Operating profit (including net profit from SM’s share in STG and larger one off items) was down by two percent to SEK3,780 million for the full year 2014, but increased by six percent to SEK992 during the fourth quarter. Basic earnings per share fell during the full year by three percent to SEK13.23 but increased during the fourth quarter by three percent to SEK3.55.
“I am pleased with our fourth quarter performance, and especially with our improving position in the growing value priced snus segment in Sweden which contributed to a more stable market share development in that market, said CEO Lars Dahlgren . “We continue to focus our efforts on building our snus business long term, striving toward our vision of a world without cigarettes.”
The New Zealand Trade Minister, Tim Groser, has reaffirmed his government’s stance of not releasing controversial negotiating documents relating to the proposed Trans-Pacific Partnership Agreement, according to a story by Jamie Morton for the New Zealand Herald.
This is despite a letter published in The Lancet in which 27 health leaders in Australasia, the US, Canada, Malaysia and Chile had called for public disclosure of the full draft text of the agreement.
The TPPA, which has been negotiated behind closed doors during the past several years, is purportedly aimed at creating a regional ‘free’ trade agreement involving 12 Asia-Pacific countries.
But Otago University senior clinical lecturer, Dr. Erik Monasterio, one of the co-lead authors of the letter, claimed the agreement threatened governmental ability to deliver affordable health care and legislate to protect public health and reduce health inequities.
“The negotiations are not about the way most of us think of trade – you and me buying and selling things,” he was quoted as saying.
“Instead they are protecting the massive investment profits of multinational companies that are bigger than the whole New Zealand economy.”
Monasterio feared that under the TPPA governments could be sued for protecting health, but that governments could not sue back.
“This will stop important health initiatives on tobacco, alcohol, the obesity epidemic, climate change, antibiotic resistance, and other major future challenges,” he said.
Taipei’s smoking prevalence among adults aged 18 and above dropped from 18.9 percent in 2008 to 12.9 percent last year, the lowest level among Taiwan’s major cities and counties, according to a story in the Taipei Times quoting Ministry of Health and Welfare statistics.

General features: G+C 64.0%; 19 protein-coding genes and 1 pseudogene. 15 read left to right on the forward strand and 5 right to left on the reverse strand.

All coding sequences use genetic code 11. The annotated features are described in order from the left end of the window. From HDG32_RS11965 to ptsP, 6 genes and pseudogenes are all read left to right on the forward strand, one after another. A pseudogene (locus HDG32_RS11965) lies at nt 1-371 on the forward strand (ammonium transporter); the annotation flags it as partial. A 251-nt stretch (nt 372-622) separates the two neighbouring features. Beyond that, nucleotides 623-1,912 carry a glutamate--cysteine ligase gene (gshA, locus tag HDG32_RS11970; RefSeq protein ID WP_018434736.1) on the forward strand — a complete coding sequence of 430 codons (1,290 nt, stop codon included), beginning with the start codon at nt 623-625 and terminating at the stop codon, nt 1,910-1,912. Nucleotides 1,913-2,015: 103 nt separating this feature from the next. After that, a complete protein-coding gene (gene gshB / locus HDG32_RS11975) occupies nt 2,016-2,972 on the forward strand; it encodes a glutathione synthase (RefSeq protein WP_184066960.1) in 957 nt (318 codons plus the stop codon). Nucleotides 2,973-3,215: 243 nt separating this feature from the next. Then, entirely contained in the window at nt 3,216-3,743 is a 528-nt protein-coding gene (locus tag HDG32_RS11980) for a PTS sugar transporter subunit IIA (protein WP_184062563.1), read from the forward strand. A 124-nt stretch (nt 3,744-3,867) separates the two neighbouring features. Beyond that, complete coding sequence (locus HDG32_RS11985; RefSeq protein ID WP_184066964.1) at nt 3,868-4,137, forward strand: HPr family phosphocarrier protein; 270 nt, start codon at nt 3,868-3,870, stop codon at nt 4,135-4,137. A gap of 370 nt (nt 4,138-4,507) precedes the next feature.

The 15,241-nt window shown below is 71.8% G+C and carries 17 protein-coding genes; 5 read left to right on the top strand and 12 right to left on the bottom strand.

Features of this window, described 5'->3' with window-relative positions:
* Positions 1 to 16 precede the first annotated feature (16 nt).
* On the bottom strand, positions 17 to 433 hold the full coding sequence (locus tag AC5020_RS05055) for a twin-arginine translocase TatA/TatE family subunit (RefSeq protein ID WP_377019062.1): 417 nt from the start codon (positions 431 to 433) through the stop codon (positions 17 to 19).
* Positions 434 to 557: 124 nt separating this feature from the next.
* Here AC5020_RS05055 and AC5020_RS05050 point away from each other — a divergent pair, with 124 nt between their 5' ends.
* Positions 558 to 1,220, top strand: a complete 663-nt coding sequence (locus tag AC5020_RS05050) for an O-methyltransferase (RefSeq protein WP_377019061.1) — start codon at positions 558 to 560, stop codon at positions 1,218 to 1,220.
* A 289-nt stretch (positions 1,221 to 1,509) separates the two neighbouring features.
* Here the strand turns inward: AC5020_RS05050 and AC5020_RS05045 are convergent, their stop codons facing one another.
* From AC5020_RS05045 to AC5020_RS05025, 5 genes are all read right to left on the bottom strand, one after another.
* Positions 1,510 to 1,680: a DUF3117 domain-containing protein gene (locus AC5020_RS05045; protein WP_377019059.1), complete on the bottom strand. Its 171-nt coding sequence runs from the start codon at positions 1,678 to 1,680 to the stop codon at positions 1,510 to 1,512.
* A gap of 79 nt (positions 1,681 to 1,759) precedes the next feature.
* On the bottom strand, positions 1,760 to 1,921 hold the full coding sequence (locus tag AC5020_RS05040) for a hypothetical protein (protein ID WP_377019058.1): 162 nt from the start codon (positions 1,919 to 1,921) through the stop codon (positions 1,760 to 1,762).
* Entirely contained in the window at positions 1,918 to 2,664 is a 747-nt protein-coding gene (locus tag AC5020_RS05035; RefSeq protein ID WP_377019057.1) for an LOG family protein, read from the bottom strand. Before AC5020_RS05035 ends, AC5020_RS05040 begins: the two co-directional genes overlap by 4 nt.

The Taipei Department of Health is crediting its stringent ban on smoking in all indoor public spaces and some outdoor venues, along with the growing awareness of the health risks of tobacco use, for the drop of 130,000 in the number of city residents who smoke.
But the drop is said to be the result also of cessation programs. According to the Times’ story, while 20 percent of ‘men’ who relied solely on willpower to quit smoking succeeded, 32.5 percent of ‘Taipei residents’ who used the second-generation Smoking Cessation Program were successful.
The program was implemented in March 2012, but, since January 12, it has offered smoking cessation drugs that are fully covered by the National Health Insurance system in 3,049 hospitals, clinics and community pharmacies nationwide.
Smokers using the service are required to pay only a medical registration fee ranging from NT$50 to NT$250 per visit, and 20 percent of the cost of medication, with a cap of NT$200 per prescription. Previously, they had to pay all of the costs beyond the maximum weekly subsidy of NT$250.
The charging of four vendors in the Punjab, India, for selling electronic cigarettes and liquid nicotine has made the pages of the Hindustan Times and drawn a comment from Hussan Lal, described as ‘Commissioner FDA and Punjab Secretary Health and Family Welfare’.
As well as being charged with the sales offences, the four vendors have been charged also with ‘violating the directive issued by the state government to make the state tobacco free’.
They are said to have been charged under various sections of the Drugs and Cosmetics Act, part of which bans electronic cigarettes.
Lal was quoted as saying that as many as 20 districts of the Punjab had ‘already been declared tobacco free’.
Meanwhile, Ajay Singla, state drug controller, Punjab, said electronic cigarettes contained nicotine in chemical form which was a “lethal and addictive chemical”.
Under the Drugs and Cosmetics Act, nicotine was allowed to be manufactured only as nicotine gums or lozenges. “Every other product which contained nicotine is illegal,” he said.